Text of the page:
Trust is a tender thing that rides on a sea of silent expectations, making it more fragile and prone to breakage than we may realise. Agreements – expressed and silent – that we think we have with others, are the building blocks of how we experience what we call love and the forces behind the language of trust. Betraying or breaking these promises calls into question the essence of our relationships. To trust, you need to understand each other, as well as know where you stand with the other person, you need to know where you are emotionally, mentally, financially, morally, spiritually and physically. One needs to feel safe in order to let go of the need to control each other and fall into a vulnerable space. And to trust is to feel safe enough to be vulnerable; if you cannot be vulnerable, it might be difficult to feel love.
In addition, we expect the people we trust to always really mean what they say and say what they really mean. Their actions and words should, in our minds, be a fair match. Therefore, saying something but not acting it out creates the experience of distrust. Adult relationships are conditional; this does not mean that they are based on rules and regulations – it means that, in any adult relationship, we have certain expectations, preferences and conditions that make us feel safe and loved. Not hurting you on purpose, being honest and giving your relationship priority over others are some of the most common conditions for most adult relationships. These preferences are “sacred” agreements as they protect and support the core experiences of any relationship: loyalty, trust, responsibility and respect. They are the actions of love.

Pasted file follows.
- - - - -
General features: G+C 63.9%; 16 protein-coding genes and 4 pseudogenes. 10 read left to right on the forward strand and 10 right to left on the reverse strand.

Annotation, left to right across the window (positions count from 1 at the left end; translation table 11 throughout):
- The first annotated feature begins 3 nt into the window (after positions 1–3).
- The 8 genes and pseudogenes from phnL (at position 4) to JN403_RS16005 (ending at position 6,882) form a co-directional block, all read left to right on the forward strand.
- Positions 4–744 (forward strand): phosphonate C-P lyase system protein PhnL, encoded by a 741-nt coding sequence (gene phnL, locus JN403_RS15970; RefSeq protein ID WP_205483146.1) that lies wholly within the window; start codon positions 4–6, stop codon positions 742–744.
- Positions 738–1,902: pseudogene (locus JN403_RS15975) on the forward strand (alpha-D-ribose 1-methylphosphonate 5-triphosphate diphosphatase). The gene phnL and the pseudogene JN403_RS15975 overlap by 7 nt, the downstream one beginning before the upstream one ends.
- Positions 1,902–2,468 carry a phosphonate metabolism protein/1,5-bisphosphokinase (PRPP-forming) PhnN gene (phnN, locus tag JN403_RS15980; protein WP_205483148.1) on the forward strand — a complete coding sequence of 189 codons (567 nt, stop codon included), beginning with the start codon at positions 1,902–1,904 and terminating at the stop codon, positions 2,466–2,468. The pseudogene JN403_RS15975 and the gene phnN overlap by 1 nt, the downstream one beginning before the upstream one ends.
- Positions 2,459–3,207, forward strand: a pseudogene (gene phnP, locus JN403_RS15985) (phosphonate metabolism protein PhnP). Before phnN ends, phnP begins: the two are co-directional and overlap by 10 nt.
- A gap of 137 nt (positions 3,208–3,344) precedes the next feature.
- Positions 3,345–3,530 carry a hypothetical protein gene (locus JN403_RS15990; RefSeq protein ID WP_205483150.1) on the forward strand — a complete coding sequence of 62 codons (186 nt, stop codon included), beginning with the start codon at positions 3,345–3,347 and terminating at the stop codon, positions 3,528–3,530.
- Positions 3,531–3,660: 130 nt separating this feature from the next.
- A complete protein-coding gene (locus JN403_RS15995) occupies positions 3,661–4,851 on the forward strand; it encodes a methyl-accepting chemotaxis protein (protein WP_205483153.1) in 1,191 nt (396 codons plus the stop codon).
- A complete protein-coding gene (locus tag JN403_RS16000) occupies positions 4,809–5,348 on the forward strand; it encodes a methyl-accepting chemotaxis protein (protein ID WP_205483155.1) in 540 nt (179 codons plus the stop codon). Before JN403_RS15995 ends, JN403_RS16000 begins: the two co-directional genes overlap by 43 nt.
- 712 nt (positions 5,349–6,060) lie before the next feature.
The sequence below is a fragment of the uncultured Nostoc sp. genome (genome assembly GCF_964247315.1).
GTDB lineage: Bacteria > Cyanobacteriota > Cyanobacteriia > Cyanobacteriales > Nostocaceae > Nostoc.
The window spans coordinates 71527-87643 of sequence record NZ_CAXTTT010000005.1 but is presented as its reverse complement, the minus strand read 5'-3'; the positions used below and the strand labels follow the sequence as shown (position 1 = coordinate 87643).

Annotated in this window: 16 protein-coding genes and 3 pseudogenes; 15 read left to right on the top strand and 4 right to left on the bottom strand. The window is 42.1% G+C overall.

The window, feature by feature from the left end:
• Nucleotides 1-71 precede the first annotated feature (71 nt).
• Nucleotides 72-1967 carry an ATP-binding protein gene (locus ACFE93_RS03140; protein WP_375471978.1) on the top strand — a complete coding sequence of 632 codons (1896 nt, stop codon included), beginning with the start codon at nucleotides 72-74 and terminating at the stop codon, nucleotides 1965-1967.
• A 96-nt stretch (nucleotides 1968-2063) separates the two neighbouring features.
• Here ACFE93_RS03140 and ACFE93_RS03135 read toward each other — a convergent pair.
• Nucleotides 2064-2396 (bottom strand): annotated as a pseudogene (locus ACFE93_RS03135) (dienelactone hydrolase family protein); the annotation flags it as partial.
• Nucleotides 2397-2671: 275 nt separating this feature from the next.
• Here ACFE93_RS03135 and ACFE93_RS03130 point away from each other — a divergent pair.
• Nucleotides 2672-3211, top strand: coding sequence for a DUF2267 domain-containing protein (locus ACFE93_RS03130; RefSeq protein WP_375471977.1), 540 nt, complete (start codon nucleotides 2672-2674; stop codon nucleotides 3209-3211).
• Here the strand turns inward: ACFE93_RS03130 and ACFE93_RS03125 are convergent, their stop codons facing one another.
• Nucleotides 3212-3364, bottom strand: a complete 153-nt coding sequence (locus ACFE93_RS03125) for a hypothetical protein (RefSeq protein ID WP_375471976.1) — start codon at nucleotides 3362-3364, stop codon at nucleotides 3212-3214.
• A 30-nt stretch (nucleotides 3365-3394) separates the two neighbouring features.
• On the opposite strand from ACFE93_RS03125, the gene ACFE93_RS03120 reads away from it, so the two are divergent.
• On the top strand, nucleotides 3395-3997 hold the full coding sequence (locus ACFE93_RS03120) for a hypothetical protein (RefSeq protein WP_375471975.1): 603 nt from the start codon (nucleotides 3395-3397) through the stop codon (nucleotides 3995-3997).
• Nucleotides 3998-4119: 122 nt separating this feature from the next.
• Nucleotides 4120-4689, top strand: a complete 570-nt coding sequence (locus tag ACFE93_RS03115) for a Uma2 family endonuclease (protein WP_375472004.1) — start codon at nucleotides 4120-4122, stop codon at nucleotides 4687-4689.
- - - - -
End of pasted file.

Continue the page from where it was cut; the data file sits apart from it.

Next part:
Often, those personal agreements especially come to the fore on people’s wedding day or during a crisis. In other words, we think we have unconditional relationships until we hit a crisis in which one or both partners have broken the relationship’s agreements. Yet, the idea that “you will love me and accept me no matter what” is often not rational, because trust is made up of agreements and adult relationships are, in fact, conditional.
The irony is that, if you know what your relationship is built on and you stick to your agreements, you don’t need to focus on the conditions and agreements – it becomes second nature; it is only if a partner abuses this freedom and breaks the agreements that the relationship’s agreements and conditions suddenly become evident. The relationship starts to feel more like a relationship of transactions and agreements than of love and acceptance.
First wound: our first and primary break in trust often happens in our relationships with one or both our parents. Like any child in a relationship with their parents, we seem to have expectations of them that can last until the day they die. We may be adults having an adult relationship with our parents, but we trust that our parents will mother us or father us, choose our sides, protect us and love us, unconditionally.
You parents “failing you” often inflicts your first big emotional wound. We carry this wound into our adult relationships, playing it out in our friendships and intimate relationships. The most common emotional wounds are about being rejected, unloved, abandoned, ignored, neglected or not chosen – they’re all about never feeling good enough or loved enough or seen enough.
But maybe our expectations of parenting are simply not in line with our parents’ expectations. Expectations are silent needs; in other words, an expectation is an unexpressed need. So, consider speaking up about what you need, rather than being weighed down by so many silent desires that hurt you.